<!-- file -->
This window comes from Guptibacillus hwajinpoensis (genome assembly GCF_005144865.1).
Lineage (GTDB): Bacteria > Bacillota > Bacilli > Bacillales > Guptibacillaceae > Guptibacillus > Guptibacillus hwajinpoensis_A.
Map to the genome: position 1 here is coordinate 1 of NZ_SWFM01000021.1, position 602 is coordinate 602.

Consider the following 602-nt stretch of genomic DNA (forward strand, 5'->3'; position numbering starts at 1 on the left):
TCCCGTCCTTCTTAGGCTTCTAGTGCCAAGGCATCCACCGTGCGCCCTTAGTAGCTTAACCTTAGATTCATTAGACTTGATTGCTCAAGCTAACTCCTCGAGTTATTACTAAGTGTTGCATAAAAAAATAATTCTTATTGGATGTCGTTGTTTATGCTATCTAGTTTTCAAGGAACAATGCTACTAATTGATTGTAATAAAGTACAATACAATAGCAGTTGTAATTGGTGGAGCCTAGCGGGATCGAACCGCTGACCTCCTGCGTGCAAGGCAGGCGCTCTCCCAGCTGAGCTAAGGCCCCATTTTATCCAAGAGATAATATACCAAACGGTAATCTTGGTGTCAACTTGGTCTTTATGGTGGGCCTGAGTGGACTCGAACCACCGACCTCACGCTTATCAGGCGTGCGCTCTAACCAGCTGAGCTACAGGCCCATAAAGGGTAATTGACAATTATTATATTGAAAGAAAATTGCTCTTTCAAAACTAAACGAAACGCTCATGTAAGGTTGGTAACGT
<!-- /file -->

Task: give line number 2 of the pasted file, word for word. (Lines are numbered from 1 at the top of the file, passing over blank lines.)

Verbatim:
Lineage (GTDB): Bacteria > Bacillota > Bacilli > Bacillales > Guptibacillaceae > Guptibacillus > Guptibacillus hwajinpoensis_A.